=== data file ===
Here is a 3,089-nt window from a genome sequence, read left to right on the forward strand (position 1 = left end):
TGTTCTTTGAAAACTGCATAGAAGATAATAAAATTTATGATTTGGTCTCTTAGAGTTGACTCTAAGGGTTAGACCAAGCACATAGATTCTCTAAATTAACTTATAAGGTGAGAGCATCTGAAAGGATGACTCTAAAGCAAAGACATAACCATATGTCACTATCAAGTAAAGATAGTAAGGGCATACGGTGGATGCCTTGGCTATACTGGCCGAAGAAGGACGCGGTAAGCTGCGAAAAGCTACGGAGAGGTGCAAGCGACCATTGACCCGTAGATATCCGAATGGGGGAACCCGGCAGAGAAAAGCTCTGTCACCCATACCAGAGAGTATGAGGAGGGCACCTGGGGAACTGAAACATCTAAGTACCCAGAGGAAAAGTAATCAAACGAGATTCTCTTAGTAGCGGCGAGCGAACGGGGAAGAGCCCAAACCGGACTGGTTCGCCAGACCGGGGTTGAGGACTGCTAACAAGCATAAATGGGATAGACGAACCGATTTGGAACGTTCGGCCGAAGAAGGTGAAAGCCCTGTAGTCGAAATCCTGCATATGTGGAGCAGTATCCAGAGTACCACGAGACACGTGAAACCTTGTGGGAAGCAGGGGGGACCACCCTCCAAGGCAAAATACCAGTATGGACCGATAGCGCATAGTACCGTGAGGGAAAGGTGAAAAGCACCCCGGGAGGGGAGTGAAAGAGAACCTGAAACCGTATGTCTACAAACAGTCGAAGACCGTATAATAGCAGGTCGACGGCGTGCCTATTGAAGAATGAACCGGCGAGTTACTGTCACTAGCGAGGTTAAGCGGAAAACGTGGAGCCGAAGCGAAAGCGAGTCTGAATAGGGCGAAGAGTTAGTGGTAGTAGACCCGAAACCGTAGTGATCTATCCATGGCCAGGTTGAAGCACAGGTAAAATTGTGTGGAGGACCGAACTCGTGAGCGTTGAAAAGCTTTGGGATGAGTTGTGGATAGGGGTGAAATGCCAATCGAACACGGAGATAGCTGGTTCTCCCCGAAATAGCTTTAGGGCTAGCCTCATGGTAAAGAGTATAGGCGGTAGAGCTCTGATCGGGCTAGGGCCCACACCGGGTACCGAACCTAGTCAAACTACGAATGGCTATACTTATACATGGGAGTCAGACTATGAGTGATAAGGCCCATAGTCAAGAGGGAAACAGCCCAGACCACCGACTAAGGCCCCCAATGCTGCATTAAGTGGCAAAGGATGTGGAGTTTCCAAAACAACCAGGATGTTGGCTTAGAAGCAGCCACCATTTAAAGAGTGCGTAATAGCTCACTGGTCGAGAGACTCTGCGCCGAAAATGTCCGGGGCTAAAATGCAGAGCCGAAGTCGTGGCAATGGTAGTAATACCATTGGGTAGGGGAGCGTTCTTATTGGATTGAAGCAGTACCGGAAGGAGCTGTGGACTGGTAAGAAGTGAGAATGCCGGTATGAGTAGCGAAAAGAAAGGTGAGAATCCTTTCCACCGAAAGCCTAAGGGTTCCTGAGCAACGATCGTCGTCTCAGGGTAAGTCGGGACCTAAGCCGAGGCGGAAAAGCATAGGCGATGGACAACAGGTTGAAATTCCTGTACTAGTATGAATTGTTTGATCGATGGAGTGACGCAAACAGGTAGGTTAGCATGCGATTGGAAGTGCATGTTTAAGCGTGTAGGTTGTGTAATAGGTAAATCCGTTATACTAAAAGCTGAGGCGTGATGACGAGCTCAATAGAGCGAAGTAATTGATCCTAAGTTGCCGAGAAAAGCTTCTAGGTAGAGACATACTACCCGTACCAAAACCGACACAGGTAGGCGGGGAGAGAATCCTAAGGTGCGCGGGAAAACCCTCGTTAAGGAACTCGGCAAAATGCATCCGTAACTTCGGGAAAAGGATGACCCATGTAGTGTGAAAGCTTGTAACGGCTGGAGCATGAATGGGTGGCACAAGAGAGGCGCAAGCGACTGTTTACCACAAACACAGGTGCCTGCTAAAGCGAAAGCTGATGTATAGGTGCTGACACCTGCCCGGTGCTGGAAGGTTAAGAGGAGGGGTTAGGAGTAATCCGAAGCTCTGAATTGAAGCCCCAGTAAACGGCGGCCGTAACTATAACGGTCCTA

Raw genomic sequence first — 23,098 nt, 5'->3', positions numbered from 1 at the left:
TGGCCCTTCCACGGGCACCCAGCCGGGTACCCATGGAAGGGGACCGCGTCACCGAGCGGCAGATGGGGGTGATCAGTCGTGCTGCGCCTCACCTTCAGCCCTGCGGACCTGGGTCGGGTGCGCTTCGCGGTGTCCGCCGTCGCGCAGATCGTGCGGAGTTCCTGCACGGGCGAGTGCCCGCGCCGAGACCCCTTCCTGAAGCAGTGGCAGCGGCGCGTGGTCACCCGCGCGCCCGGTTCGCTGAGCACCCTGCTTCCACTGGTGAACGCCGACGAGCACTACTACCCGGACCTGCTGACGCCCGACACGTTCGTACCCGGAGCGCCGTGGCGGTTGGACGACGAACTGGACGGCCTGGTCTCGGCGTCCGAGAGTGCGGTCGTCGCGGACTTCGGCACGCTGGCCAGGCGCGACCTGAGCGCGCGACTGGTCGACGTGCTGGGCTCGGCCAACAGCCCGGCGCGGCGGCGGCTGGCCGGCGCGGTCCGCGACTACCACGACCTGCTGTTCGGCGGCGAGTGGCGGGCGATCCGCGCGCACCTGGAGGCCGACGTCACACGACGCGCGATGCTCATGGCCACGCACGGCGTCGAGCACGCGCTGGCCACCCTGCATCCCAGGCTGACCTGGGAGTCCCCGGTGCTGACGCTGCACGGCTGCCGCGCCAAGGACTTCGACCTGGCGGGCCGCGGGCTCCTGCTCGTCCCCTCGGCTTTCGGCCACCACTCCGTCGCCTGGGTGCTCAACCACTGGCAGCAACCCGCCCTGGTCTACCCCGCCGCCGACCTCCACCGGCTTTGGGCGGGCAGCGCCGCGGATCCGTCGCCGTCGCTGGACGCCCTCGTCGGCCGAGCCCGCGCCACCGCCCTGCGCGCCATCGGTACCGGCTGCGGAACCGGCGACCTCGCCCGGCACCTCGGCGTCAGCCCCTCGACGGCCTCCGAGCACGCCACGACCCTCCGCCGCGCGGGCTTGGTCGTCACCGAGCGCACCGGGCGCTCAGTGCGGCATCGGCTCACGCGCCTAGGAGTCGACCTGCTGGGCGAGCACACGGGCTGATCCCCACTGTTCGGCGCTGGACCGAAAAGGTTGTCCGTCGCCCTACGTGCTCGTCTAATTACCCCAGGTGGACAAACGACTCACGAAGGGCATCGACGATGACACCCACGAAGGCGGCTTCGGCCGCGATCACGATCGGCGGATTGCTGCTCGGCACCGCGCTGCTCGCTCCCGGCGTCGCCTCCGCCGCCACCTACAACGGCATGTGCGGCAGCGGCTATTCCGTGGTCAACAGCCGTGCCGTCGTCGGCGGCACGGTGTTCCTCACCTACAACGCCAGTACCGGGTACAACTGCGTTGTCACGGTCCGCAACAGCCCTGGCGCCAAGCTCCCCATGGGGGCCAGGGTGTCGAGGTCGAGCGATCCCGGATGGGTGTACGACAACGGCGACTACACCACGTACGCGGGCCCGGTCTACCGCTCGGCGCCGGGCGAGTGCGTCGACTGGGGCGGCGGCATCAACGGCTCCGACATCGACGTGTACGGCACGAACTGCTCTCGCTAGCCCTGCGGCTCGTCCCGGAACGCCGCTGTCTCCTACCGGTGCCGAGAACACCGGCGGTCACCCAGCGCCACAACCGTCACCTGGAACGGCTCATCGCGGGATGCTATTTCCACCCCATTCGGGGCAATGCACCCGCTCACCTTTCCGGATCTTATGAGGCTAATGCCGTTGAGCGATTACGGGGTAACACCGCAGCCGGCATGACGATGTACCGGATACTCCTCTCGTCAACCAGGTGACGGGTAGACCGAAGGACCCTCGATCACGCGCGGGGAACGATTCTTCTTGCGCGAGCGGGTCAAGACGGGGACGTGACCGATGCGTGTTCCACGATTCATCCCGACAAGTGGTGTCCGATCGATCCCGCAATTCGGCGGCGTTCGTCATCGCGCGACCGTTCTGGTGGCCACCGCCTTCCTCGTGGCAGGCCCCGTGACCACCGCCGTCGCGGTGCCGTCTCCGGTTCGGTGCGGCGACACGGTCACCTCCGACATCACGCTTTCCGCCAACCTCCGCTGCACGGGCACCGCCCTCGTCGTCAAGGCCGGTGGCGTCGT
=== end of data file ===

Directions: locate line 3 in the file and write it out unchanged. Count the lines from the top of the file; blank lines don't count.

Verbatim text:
Raw genomic sequence first — 23,098 nt, 5'->3', positions numbered from 1 at the left: